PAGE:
The NHLC stores use counterfeit detector pens on large bills. Recently, Dunn reported, there was a wave of $20 bill counterfeits, which aren’t usually pen-tested, in his state. “The counterfeiters spend all day ‘washing’ their bills into the system,” he explained. “They might come to us and buy a nip bottle with a $20, then go to Burger King and buy something for 99 cents with a $20. At the end of their day, they might collect $2,000 of washed, clean money.” The NHLC has begun pen-testing $20 bills.

An Inside Job

For retailers in general, employee theft is a bigger problem than shoplifting. Employees tend to steal more than shoplifters do. According to a survey done by Jack L. Hayes International, a loss-prevention firm, the average loss per case for employee theft is $715.24, which is five and a half times more than the average for shoplifting cases, $129.12.

And employees tend to steal continuously, over time. “If you try to ignore employee theft, it is just going to get worse,” said Bregar.

And employee theft is very common. According to the Hayes survey, one out of every 40 employees was apprehended for theft by their employers in 2012. Bregar, who, over his 20+ years in loss prevention, has personally conducted over 2,300 employee-theft investigations, said, “When someone says to me, ‘Oh, no! My employees would never steal from me,’ then I know the employees are stealing, because the employer has stuck his head in the sand and isn’t looking for it.” Bregar has seen family members and childhood friends steal from retailers.

What can be done?

“The biggest mistake retailers make is that they don’t start talking about loss prevention right from the very beginning,” said Bregar. “They’re not establishing the employee’s mindset correctly from the beginning.” The Montgomery County DLC sets the tone right away. In addition to the normal procedures used by the county’s human resources department, the DLC itself does its own background checks of potential hires. “We will not take anyone with positives for violence, for theft or for drug and alcohol abuse,” said Wurdeman.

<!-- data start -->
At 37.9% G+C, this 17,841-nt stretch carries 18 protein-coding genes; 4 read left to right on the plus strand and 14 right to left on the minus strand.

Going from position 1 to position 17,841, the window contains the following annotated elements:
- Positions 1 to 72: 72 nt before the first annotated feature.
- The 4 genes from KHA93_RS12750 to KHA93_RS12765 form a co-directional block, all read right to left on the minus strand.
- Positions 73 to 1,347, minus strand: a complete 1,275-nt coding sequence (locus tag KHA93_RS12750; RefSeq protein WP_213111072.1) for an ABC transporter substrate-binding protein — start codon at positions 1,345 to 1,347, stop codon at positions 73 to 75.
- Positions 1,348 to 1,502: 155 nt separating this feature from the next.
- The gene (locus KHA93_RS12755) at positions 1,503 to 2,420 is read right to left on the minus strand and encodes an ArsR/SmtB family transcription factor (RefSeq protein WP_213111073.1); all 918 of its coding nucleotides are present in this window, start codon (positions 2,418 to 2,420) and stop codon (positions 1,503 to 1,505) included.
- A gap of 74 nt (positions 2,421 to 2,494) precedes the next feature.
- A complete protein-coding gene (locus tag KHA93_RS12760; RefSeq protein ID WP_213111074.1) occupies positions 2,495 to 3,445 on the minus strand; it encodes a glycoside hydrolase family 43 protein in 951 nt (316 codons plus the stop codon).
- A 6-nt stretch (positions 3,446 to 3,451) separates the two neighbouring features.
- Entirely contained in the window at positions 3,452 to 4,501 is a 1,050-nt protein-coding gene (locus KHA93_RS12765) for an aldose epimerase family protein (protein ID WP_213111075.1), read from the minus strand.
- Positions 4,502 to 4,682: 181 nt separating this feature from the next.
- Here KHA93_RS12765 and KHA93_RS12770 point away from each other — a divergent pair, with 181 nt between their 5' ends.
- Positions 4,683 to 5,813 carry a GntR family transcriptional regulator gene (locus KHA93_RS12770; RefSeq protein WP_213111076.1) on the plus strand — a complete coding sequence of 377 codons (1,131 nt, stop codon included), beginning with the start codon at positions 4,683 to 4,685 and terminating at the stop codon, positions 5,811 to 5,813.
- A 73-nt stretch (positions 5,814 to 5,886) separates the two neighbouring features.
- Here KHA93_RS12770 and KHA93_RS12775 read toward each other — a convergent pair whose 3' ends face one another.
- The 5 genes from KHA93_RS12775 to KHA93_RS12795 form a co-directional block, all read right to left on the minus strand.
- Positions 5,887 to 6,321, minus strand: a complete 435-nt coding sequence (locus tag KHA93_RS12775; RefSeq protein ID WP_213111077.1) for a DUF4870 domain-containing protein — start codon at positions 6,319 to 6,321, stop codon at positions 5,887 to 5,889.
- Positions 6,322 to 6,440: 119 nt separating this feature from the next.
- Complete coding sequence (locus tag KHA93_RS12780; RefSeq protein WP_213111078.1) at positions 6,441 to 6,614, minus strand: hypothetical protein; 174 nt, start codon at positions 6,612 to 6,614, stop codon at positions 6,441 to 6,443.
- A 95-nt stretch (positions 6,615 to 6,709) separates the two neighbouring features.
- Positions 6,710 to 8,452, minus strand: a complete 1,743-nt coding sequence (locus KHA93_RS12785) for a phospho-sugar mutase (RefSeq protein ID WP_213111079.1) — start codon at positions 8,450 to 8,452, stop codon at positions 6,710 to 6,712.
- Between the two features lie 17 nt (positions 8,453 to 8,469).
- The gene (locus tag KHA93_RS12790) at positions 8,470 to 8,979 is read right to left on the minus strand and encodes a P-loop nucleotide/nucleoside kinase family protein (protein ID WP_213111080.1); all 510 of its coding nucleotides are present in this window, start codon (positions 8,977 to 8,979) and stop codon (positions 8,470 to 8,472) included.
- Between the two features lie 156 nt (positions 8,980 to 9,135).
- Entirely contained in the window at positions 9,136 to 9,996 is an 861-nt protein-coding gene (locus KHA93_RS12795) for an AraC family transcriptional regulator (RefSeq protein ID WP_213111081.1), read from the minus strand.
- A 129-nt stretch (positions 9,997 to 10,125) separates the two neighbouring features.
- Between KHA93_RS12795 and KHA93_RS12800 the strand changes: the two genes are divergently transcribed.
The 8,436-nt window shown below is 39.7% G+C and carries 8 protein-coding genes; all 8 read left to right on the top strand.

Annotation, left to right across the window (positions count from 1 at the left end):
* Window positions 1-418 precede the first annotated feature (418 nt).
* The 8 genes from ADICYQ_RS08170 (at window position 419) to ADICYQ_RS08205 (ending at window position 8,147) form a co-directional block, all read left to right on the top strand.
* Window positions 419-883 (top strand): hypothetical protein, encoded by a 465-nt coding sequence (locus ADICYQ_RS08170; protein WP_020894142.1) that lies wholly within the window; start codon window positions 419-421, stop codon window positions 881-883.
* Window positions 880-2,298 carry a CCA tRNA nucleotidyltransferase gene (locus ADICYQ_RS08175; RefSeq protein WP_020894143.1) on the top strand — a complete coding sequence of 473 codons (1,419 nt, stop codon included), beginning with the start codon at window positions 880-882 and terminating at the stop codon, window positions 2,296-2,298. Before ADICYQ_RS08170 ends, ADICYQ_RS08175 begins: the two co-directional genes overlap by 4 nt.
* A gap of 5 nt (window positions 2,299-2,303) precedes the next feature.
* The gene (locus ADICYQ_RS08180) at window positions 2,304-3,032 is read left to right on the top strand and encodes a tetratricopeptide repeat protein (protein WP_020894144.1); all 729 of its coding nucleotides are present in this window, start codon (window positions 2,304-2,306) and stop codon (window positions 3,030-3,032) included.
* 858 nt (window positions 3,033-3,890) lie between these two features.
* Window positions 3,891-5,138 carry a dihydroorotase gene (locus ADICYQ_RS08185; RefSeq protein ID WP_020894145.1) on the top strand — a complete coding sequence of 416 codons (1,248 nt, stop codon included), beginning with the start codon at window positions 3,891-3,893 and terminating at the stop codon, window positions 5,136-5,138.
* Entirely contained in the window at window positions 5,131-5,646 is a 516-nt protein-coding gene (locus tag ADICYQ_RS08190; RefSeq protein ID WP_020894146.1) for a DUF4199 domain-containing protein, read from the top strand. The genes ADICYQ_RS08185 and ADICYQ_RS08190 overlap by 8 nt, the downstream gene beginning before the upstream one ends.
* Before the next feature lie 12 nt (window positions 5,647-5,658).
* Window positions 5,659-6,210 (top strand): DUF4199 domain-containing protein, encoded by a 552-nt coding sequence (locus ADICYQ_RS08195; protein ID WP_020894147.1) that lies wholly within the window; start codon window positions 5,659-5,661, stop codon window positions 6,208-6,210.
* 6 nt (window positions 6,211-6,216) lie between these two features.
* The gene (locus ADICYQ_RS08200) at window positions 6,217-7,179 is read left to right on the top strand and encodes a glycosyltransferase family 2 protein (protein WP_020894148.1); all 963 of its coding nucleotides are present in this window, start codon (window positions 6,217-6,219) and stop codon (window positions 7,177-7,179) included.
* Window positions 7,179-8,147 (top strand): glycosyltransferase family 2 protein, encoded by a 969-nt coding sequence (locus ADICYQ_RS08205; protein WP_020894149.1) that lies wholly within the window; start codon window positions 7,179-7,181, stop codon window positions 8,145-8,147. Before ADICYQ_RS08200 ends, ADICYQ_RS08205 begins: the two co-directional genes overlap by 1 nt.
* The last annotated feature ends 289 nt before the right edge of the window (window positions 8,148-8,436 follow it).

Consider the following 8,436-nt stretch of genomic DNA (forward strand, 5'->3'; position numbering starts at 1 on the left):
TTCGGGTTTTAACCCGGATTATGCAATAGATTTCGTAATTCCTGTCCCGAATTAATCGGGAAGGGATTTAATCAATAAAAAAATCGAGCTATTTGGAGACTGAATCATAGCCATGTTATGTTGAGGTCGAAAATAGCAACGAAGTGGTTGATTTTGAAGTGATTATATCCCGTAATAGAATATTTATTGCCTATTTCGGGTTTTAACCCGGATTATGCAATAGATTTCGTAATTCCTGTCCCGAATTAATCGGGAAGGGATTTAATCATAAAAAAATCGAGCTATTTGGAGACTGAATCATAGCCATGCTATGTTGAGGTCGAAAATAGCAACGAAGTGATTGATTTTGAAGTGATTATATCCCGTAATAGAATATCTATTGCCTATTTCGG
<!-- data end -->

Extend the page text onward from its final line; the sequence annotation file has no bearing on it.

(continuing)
In its stores, the Montgomery County DLC uses a system that matches the video footage from the cameras trained on the store’s check-out lanes with the transaction data from its point-of-sale (POS) system.  Loss-prevention experts strongly recommend having such a system. “To everyone around them, it may look like they are ringing up a bottle of Grey Goose, but they could really be entering a void or a no sale,” explained Bregar.

At the DLC, certain kinds of transactions, such as returns, are spot-checked on a regular basis using this system.

Some security systems, such as the ones from3xLogic (, can be set to send certain kinds of transactions to the system’s “dashboard,” so a retailer can just click on a button for “no sales” and literally watch all the “no sales” that have been rung. 3xLogic systems can even be programmed to send an alert to the retailer’s cell phone, with the footage attached, any time a certain kind of transaction is rung, so that the retailer can review it seconds after it’s occurred.

When it comes to retail crime, “you try to eliminate as many pitfalls as you can,” said DLC’s Montes De Oca.

Deterring and detecting retail crime is simply a part of doing business.